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Endothelial function in systemic lupus erythematosus: relationship to disease activity, cardiovascular risk factors, corticosteroid therapy, and coronary calcification

Authors Elizabeth Turner, Victor Dishy, Cecilia P Chung, Paul Harris, Rosanna Pierce, Yu Asanuma, Annette Oeser, Tebeb Gebretsadik, Ayumi Shintani, Paolo Raggi, C Michael Stein

Published 15 December 2005 Volume 2005:1(4) Pages 357—360


Elizabeth Turner2, Victor Dishy1, Cecilia P Chung2, Paul Harris4, Rosanna Pierce5, Yu Asanuma1, Annette Oeser1, Tebeb Gebretsadik3, Ayumi Shintani3, Paolo Raggi6, C Michael Stein1,2

1Division of Clinical Pharmacology, 2Division of Rheumatology, 3Department of Medicine; Center of Health Services Research, Department of Biostatistics; 4General Clinical Research Center; 5Department of Vascular Surgery, Vanderbilt University School of Medicine, Nashville, TN, USA; 6Section of Cardiology, Tulane University School of Medicine, New Orleans, LA, USA

Objectives: Endothelial dysfunction is frequently present in patients with systemic lupus erythematosus and may increase their risk of premature coronary artery disease. In this pilot study we have characterized the relationship between endothelial function, measures of disease activity, and cardiovascular risk factors in patients with lupus.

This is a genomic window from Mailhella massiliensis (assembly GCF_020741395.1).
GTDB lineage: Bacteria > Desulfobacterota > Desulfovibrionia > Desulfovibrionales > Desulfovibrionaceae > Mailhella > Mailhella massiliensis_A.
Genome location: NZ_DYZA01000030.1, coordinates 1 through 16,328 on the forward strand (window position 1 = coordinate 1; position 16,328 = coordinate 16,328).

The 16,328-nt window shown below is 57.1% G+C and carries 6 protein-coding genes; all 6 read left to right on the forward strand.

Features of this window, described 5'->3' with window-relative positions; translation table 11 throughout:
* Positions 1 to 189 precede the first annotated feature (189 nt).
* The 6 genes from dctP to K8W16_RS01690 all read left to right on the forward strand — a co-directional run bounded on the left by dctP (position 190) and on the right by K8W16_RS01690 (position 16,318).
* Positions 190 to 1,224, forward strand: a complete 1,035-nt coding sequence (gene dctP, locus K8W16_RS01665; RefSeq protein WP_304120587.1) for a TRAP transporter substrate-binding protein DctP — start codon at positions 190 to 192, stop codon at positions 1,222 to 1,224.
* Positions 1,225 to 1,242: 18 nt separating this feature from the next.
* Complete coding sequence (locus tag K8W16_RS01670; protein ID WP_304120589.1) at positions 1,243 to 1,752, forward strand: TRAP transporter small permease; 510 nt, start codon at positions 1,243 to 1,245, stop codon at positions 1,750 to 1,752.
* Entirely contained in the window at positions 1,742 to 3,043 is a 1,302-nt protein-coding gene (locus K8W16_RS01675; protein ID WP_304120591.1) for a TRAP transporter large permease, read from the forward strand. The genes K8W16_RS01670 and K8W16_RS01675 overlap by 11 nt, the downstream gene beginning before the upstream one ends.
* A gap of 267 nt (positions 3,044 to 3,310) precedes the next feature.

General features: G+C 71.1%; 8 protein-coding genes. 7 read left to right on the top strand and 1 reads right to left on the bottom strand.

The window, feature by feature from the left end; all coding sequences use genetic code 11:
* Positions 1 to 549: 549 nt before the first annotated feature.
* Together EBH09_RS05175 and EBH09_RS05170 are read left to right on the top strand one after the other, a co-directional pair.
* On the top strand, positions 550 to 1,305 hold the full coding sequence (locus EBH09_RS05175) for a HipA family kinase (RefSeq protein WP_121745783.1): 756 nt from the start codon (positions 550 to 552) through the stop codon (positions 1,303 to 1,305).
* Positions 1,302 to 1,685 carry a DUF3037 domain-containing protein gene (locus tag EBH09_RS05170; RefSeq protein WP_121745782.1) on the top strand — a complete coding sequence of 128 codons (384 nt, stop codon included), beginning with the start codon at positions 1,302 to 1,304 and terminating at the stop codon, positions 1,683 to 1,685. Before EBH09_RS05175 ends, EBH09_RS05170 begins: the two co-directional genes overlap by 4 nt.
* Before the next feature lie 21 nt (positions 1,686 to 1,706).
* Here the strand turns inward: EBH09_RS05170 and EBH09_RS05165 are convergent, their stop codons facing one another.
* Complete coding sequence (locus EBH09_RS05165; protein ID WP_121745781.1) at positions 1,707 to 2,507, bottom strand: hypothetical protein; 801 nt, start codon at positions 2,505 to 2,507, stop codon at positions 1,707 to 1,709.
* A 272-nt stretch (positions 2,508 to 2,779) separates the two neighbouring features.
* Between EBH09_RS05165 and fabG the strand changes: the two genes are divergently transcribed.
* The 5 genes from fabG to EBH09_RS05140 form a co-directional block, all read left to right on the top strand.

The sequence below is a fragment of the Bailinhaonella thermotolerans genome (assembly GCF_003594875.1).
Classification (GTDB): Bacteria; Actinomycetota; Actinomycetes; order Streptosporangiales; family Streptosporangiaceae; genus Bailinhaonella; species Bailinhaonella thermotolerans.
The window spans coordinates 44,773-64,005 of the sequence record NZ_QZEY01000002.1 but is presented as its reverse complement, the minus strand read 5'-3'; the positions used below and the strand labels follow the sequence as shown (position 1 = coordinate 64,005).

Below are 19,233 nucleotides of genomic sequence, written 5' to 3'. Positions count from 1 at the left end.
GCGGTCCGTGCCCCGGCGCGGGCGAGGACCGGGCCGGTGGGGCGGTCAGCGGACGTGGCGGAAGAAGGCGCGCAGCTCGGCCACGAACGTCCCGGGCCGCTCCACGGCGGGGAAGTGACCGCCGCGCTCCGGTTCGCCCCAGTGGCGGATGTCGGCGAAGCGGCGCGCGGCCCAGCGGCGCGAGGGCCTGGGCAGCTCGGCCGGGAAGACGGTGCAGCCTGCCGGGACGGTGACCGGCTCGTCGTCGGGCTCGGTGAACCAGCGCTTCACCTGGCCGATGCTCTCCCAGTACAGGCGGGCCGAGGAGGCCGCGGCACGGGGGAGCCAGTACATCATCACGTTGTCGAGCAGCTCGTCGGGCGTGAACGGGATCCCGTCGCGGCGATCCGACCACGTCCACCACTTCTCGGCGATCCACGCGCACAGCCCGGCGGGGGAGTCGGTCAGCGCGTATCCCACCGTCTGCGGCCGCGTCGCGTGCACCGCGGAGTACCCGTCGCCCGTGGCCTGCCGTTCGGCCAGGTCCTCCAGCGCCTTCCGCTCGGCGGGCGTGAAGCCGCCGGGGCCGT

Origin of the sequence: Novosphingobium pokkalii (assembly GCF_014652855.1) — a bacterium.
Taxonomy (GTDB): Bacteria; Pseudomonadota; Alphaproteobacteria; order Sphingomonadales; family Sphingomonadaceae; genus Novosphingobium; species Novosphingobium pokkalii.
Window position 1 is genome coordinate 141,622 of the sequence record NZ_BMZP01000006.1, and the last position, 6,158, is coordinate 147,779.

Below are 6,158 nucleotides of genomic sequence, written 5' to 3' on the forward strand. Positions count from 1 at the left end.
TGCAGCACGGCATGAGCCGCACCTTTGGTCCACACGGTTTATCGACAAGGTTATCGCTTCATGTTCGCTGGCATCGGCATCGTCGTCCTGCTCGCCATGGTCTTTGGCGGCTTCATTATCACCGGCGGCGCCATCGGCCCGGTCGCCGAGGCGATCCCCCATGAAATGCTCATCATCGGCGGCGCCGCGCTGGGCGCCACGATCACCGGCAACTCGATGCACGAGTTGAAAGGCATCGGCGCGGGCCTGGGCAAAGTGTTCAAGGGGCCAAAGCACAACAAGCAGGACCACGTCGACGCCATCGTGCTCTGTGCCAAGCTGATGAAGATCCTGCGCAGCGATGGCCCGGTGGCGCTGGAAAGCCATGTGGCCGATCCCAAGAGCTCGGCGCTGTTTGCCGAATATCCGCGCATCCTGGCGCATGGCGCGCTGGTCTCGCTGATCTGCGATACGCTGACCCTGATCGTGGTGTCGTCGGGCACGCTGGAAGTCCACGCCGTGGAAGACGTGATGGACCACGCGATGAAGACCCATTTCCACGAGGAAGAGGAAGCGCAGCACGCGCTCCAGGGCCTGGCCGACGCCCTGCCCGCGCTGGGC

Methods: Clinical characteristics and cardiovascular risk factors were evaluated in 20 patients with lupus. Flow-mediated dilation of the brachial artery was measured using high resolution ultrasound and the presence or absence of coronary calcification determined by electronbeam computed tomography. The relationship between these variables and flow-mediated dilation was determined using Spearman correlation coefficients (RHO) and Mann Whitney-Wilcoxon tests.

Results: Twenty patients (17 female) median age (interquartile range) 42.5 (32.0–47.5) years were studied. The median flow-mediated vasodilation was 3.6% (1.7%–7.7%). In patients with coronary calcification (n = 6), flow-mediated dilation was 2.1% (–0.42%–3.6%) compared with 4.0% (3.5%–8.3%) in those without (p = 0.12). There was no significant relationship between flow-mediated dilation and markers of disease activity, duration of disease, and cardiovascular risk factors. Lower flow-mediated dilation was associated with duration of corticosteroid therapy (RHO = –0.44, p = 0.05).

Conclusions: In these preliminary results, endothelial dysfunction is associated with longterm exposure to corticosteroids.

Keywords: flow-mediated dilation, endothelium, inflammation, atherosclerosis, systemic lupus erythematosus

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